October 05, 2018
EVANSTON, Ill. – More than 40 Northwestern University pre-med students will embark on a five-week physician-shadowing program this school year to gain a better understanding of physicians’ daily work and help the undergraduate students decide if a career in medicine will be a good fit.
The pilot program begins Oct. 5 as the first round of students boards Northwestern-provided transportation and heads to the Glenview Outpatient Center, where the shadowing program will take place.
“It’s for the students to ask, ‘Does this inspire me to spend the next 50 years working really hard or is this a good time to change course?’” said Dr. Micah Eimer, cardiology and medical director of the Glenview Outpatient Center.
The beauty of this new program is everybody has the same opportunity.”
Dr. Micah Eimer
Cardiology and medical director, Glenview Outpatient Center
Program participants will gain exposure to medicine through observation without direct hands-on clinical care. Students will observe Northwestern Medicine physicians’ typical workdays across a variety of medical specialties, including internal medicine, cardiology, urology and endocrinology.
Observing physicians in an outpatient center versus a hospital will allow students to see how doctors treat both sick patients and healthy patients who are getting routine check-ups, said José Ramón Fernández-Peña, director of Northwestern’s Health Professions Advising group.
Shadowing programs like this are rare across the country. This pilot program, facilitated by Northwestern’s Health Professions Advising group and Northwestern Medicine, is one of the first structured shadowing programs of its kind at the University.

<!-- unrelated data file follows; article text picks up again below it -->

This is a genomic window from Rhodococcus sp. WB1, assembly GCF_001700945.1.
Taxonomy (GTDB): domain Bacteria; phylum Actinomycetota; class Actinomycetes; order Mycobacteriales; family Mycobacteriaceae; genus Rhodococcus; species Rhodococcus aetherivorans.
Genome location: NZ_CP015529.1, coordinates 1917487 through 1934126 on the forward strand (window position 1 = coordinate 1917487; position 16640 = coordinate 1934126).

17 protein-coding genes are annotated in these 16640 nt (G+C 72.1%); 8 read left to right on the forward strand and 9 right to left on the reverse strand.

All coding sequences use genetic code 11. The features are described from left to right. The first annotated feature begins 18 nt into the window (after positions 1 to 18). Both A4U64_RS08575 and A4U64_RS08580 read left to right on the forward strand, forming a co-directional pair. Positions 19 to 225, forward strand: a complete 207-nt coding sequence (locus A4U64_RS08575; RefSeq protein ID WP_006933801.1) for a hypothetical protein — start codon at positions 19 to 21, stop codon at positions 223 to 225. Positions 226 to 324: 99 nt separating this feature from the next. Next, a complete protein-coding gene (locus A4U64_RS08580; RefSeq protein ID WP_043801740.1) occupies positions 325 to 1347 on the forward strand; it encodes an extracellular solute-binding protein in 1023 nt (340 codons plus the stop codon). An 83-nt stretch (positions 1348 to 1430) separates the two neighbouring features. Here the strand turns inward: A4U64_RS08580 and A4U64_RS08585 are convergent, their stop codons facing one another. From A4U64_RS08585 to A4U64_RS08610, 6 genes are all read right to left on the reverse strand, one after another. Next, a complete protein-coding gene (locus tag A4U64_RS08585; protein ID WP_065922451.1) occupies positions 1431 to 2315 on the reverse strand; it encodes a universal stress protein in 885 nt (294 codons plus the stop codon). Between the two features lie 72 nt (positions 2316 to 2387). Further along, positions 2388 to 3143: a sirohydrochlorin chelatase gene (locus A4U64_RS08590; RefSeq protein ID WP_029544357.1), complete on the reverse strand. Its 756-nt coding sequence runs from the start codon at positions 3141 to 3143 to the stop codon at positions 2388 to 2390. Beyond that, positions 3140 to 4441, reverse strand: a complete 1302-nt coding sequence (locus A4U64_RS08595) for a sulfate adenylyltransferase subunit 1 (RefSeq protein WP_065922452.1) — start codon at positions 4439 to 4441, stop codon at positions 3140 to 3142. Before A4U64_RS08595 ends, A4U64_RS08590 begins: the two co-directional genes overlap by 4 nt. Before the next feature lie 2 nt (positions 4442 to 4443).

Before now, students were encouraged to seek shadowing opportunities, but it was an “every-person-for-themselves” situation, said Eimer, who also is a health system clinician at Northwestern University Feinberg School of Medicine. Students were left asking friends or family who had connections to physicians if they could shadow them, which is what Eimer said he did.
“I felt kind of lost,” Eimer said of his pre-med experience. “Nobody really tried to show me the way. I’m afraid this approach weeds out people who may leave pre-med because they don’t have the connections. The beauty of this new program is everybody has the same opportunity.”
Northwestern senior Lorna Sanchez said if it weren’t for this program, she wouldn’t be able to connect with doctors and see them interact with patients.
“Being able to walk around the clinic and see how doctors interact with patients, what problems they have to solve and the paperwork they have to do will be vital,” Sanchez said. “I won’t understand it until I actually see it.”
Sanchez will be shadowing a cardiologist – a major detour from her typical studies as a neurobiology student – but she is excited to be exposed to a new field. She also is looking forward to networking with other pre-med students on the ride to the outpatient center.
“We’ll be building more of a community because being pre-med at Northwestern is really hard and can be very competitive,” Sanchez said. “I’ll be able to talk to the other underclassmen who understand it’s hard. We won’t be just pretending we have it all together.”
Students aren’t the only ones who will benefit from the program, Eimer said.
“It’s amazing how you can be having a terrible day and then the student shows up, you start talking and you forget how terrible your day has been,” Eimer said. “Part of it is you remember how far you’ve come, and you realize how much you’ve learned since undergrad. The students’ level of enthusiasm and wanting to learn can be infectious.”
If the pilot program is successful, thehope is to continue it in the future and replicate the model at other Northwestern Medicine outpatient centers.
“This is a very rich opportunity and experience,” Fernández-Peña said. “We hope that the students will be able to develop a relationship that may be life long.”
Source: NorthWestern Now